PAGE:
Maybe Argentina should look to Manuel Neuer to stop the country’s “Messi” situation.
The German goalkeeper was able to successfully shutout the prolific Argentinian striker in the World Cup final, but now Messi’s hometown is looking to shutout more people naming their sons after the F.C. Barcelona star.
The issue arose after Héctor Varela from the southern Argentinean city of Río Negro fought with authorities before being permitted to name his son Messi Daniel Varela. Fearing a deluge of little Messi’s running amok and applying for licenses in their teens, however, a civil servant in the striker’s hometown of Rosario has moved quickly to ensure the surname Messi won’t be appearing on birth certificates any time soon.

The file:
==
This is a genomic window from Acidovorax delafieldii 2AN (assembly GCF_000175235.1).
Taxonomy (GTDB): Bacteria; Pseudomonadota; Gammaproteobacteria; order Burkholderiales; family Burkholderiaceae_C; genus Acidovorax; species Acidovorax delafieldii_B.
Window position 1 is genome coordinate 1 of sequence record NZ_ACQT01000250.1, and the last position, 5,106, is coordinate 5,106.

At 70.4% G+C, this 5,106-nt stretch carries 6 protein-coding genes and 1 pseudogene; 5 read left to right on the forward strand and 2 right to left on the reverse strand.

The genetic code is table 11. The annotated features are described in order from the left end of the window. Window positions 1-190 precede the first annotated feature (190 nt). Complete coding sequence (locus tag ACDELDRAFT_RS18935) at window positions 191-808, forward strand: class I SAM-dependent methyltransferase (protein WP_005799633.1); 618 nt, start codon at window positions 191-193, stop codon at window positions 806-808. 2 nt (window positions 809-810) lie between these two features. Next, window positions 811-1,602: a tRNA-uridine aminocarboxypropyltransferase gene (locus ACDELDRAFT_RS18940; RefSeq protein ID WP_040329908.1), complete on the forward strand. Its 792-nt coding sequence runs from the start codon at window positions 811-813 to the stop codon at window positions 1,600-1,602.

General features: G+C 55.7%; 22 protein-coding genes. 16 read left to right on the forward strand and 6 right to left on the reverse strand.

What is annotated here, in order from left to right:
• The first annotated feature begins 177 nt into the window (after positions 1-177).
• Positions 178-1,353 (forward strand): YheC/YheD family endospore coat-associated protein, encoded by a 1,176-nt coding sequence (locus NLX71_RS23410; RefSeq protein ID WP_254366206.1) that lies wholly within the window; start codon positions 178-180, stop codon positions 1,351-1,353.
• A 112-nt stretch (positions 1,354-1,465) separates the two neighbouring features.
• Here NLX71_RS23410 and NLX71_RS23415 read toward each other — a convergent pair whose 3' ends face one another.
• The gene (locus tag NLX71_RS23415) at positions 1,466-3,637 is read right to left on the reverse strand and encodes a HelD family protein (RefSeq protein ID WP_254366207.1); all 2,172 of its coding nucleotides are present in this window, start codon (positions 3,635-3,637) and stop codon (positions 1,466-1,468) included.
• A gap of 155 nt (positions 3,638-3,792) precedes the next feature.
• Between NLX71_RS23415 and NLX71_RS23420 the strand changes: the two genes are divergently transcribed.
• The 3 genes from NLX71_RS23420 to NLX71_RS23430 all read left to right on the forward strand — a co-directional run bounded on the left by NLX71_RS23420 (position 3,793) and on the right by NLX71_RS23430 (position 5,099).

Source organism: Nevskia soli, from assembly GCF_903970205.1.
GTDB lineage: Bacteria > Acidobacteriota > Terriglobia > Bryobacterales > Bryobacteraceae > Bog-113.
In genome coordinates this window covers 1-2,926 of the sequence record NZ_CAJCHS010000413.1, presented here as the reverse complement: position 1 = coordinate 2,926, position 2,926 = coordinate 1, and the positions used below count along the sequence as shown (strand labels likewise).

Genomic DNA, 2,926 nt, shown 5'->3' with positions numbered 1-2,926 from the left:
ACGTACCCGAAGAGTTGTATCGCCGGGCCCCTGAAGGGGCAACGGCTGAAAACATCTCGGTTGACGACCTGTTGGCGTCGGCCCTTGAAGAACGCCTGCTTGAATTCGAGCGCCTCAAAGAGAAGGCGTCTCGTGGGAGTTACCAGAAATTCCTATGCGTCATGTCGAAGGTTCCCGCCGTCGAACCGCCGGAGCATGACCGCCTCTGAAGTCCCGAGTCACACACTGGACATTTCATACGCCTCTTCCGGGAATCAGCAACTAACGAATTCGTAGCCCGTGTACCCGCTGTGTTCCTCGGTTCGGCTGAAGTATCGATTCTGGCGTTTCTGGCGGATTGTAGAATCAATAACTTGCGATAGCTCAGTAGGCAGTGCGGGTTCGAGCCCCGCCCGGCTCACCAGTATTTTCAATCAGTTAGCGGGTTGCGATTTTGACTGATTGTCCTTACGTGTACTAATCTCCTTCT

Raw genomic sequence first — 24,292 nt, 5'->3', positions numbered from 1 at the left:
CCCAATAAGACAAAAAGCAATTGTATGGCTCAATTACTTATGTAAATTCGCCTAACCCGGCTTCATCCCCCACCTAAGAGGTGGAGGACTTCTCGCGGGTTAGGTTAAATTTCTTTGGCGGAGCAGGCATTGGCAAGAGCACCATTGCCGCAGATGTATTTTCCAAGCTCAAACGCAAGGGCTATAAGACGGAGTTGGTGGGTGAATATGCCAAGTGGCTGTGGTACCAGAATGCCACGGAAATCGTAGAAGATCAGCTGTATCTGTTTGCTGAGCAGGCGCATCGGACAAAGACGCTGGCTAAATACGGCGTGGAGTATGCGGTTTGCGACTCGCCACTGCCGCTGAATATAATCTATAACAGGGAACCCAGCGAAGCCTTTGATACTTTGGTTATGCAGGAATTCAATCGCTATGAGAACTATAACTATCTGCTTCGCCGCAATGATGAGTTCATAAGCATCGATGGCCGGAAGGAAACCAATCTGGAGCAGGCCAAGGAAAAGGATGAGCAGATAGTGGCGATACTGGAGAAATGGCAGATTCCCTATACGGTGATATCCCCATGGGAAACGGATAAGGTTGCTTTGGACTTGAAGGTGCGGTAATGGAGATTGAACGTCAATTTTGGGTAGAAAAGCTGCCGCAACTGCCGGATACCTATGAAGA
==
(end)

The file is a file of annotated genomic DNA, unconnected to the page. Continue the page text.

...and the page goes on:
Gonzalo Carrillo, the director of the Civil Register of the Santa Fe province, has said that Messi is a surname and that it is “against the law” to use it as a first name as it may bring about confusion for record-keepers and police.
Carrillo did, however, acknowledge that the Río Negro case set a precedent as Messi Daniel Varela became the first Argentinian to have Messi as his first name.
"I am Messi's father,” Messi Daniel Varela’s father told local media. “Many people chose Lionel as a name for their sons after Messi, but this is more obvious.”
The Argentinian striker is not only having his namesake bestowed on children, but also on animals. Earlier this year the veterinary association of the Spanish region of Catalonia released figures that suggested 701 cats and dogs in the region are named after the footballer.